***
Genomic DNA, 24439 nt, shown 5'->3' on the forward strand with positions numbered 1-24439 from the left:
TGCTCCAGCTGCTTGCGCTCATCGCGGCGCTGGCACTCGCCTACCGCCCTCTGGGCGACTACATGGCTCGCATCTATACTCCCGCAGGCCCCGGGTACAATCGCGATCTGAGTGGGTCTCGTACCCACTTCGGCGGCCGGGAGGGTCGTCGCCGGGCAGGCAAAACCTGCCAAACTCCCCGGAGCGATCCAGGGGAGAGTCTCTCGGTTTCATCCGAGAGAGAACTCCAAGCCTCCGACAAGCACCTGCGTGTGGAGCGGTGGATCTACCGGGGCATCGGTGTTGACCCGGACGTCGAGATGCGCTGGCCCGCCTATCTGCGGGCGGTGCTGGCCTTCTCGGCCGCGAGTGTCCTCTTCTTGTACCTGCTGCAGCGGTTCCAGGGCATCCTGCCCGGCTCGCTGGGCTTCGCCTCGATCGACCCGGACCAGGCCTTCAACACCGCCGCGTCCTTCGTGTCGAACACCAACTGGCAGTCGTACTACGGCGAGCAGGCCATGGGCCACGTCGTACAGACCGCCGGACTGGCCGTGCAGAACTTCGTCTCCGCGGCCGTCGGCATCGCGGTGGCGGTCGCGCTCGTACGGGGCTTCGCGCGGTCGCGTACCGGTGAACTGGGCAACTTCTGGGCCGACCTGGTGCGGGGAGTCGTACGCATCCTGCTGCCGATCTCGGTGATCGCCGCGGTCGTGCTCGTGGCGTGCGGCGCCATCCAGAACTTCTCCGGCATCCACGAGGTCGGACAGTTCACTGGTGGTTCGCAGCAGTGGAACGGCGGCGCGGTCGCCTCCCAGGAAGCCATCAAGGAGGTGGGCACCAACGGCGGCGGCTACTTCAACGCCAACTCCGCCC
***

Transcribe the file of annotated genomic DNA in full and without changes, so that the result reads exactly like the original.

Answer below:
Genomic DNA, 24439 nt, shown 5'->3' on the forward strand with positions numbered 1-24439 from the left:
TGCTCCAGCTGCTTGCGCTCATCGCGGCGCTGGCACTCGCCTACCGCCCTCTGGGCGACTACATGGCTCGCATCTATACTCCCGCAGGCCCCGGGTACAATCGCGATCTGAGTGGGTCTCGTACCCACTTCGGCGGCCGGGAGGGTCGTCGCCGGGCAGGCAAAACCTGCCAAACTCCCCGGAGCGATCCAGGGGAGAGTCTCTCGGTTTCATCCGAGAGAGAACTCCAAGCCTCCGACAAGCACCTGCGTGTGGAGCGGTGGATCTACCGGGGCATCGGTGTTGACCCGGACGTCGAGATGCGCTGGCCCGCCTATCTGCGGGCGGTGCTGGCCTTCTCGGCCGCGAGTGTCCTCTTCTTGTACCTGCTGCAGCGGTTCCAGGGCATCCTGCCCGGCTCGCTGGGCTTCGCCTCGATCGACCCGGACCAGGCCTTCAACACCGCCGCGTCCTTCGTGTCGAACACCAACTGGCAGTCGTACTACGGCGAGCAGGCCATGGGCCACGTCGTACAGACCGCCGGACTGGCCGTGCAGAACTTCGTCTCCGCGGCCGTCGGCATCGCGGTGGCGGTCGCGCTCGTACGGGGCTTCGCGCGGTCGCGTACCGGTGAACTGGGCAACTTCTGGGCCGACCTGGTGCGGGGAGTCGTACGCATCCTGCTGCCGATCTCGGTGATCGCCGCGGTCGTGCTCGTGGCGTGCGGCGCCATCCAGAACTTCTCCGGCATCCACGAGGTCGGACAGTTCACTGGTGGTTCGCAGCAGTGGAACGGCGGCGCGGTCGCCTCCCAGGAAGCCATCAAGGAGGTGGGCACCAACGGCGGCGGCTACTTCAACGCCAACTCCGCCC